Lowering Law School Standards
Recent statistics are confirming what has become an all-too-familiar tale: enrollment in law school is down, the entry qualifications of students attending accredited law schools are falling, bar exam passage rates are declining, and law school graduates’ student debt is rising. Law schools facing the lowest enrollments in decades are responding to this quadruple threat through a variety of approaches. Among the most concerning responses is substantially increasing the admission rate of so-called at-risk students. At-risk students are those with scores lower than 150 on the Law School Admission Test (LSAT). Studies show that performance on the LSAT appears to be highly correlated with performance on state bar exams, which students are required to pass in order to practice law.
Many people in legal education believe that an LSAT score of 150 is the magic number dividing future success and failure on the bar exam. From this point of view, recent admissions statistics are especially alarming. In 2014, 74 of the 204 accredited law schools admitted classes consisting of at least 25 percent at-risk students, with 26 of those schools considered to be “extreme risk” (having an entering class with a 25th percentile LSAT between 120 and 144), according to a 2015 study by the nonprofit advocacy organization Law School Transparency. According to the study, average net tuition at “serious risk” law schools is only slightly less, and legal job rates are considerably worse than at schools that do not fall into this category. An LSAT score is, of course, only one indicator of a student’s ability to pass the bar, but it is generally considered a very significant one.
Many believe that an LSAT score of 150 is the magic number dividing future success and failure on the bar exam.
Recently released results from the July 2015 bar exam are unlikely to make anyone feel better. Oklahoma and New Mexico saw double-digit declines in their bar passage rates, with New Mexico’s passage rate falling an unnerving 12 percent (to 72 percent) and Oklahoma’s passage rate faring only slightly better, down 11 percent (to 68 percent). Other state bar exams suffered a similar fate, with Arizona unveiling an overall passage rate of 65.7 percent for first-time test takers.
The combination of lower entry qualifications and falling bar exam passage rates is particularly concerning in light of rising student debt, which last year sat at a cringe-worthy average of $118,670, plus interest. Retired chief justice of the Arizona Supreme Court Rebecca White Berch, who currently serves as chair of the American Bar Association’s national accrediting body for legal education, is calling for law schools to be more transparent, “telling students that your indicators say you may not have what it takes to pass the bar.” The solution to the problematic trends plaguing law schools and law students alike is unclear. What is clear is that something needs to be done before these trends get any worse.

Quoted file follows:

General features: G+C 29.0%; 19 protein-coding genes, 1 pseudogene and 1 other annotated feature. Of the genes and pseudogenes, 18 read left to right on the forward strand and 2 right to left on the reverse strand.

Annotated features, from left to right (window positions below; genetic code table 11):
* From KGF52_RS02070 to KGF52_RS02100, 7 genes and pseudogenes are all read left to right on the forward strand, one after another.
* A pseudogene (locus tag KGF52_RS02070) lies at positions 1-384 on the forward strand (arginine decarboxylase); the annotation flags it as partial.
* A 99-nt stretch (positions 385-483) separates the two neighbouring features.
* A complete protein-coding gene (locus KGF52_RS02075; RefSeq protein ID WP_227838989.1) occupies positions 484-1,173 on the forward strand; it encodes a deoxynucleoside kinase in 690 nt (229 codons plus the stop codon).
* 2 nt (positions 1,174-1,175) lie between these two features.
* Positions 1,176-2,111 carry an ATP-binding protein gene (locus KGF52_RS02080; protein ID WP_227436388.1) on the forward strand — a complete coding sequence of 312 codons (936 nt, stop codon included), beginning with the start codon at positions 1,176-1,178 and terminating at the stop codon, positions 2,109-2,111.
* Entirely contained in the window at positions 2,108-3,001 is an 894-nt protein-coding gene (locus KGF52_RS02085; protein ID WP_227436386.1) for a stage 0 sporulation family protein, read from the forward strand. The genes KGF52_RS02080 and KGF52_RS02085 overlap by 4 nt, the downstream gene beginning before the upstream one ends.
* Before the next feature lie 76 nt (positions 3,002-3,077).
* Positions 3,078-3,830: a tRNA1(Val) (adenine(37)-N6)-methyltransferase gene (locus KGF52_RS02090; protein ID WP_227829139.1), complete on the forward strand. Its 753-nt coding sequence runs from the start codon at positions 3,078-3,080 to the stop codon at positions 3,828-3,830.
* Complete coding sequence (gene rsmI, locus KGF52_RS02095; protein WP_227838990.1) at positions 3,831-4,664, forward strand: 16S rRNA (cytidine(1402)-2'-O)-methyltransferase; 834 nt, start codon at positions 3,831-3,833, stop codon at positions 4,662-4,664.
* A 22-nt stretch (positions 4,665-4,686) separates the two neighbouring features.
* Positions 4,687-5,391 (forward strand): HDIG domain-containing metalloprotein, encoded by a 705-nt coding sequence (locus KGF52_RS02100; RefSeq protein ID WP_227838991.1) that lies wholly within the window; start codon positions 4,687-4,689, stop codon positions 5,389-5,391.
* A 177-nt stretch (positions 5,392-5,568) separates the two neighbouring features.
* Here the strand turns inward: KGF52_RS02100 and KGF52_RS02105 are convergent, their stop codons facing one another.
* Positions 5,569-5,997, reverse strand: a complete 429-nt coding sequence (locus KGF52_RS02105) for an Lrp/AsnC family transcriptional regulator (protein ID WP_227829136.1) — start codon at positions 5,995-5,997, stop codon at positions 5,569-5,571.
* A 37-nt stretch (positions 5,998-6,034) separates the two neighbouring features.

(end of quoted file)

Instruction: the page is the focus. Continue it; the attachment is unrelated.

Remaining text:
Lawyers Lacking Influence?
The recent release of the fifth annual Bloomberg Markets Most Influential list, which ranks the 50 most influential people from a global pool of candidates, provides further fodder for those concerned about the state of the legal profession: not a single practicing lawyer made the list.
It may be less surprising than it seems that no practicing lawyers made the cut, given that the selection methodology makes it difficult for lawyers to stack up. Practicing lawyers most likely fit the bill for only two of the six categories: policy shapers and thinkers; they would likely not be included under corporate power builders, money managers, bankers, or tech builders. The selection process also favors recent accomplishments over lifetime achievements, which partly explains why half of the influential individuals chosen were newcomers to the list. The vetting process looks to rankings, profiles, and cover stories that have been published in Bloomberg Markets throughout the year, and the nine industry experts who were enlisted for help were heavily representative of business and finance. As one might expect, this year’s list reflected the recent successes of entrepreneurs, tech executives, and venture capitalists, as well as China’s increased influence on global markets, which contributed to the largest Asian cohort ever, bearing in mind that the list debuted only five years ago.
It is nevertheless curious that the list lacked a single practicing lawyer, particularly given that the absence of this category marks a change from previous years. For instance, Preet Bharara, U.S. attorney for the Southern District of New York, made the list for a number of years.
The absence of practicing lawyers from a business-oriented rankings list is hardly cause for alarm. But it does add a refrain to the familiar chorus about the health of the legal profession and whether lawyers continue to enjoy the degree of influence they once had, and whether top legal talent is increasingly being drawn to other fields. Although practicing lawyers did not make the cut this year, their classmates who ultimately opted for careers outside of legal practice fared quite well, with President Barack Obama, Goldman Sachs CEO and Chairman Lloyd Blankfein, Senator Elizabeth Warren, and billionaire hedge fund manager Paul Singer all making the list.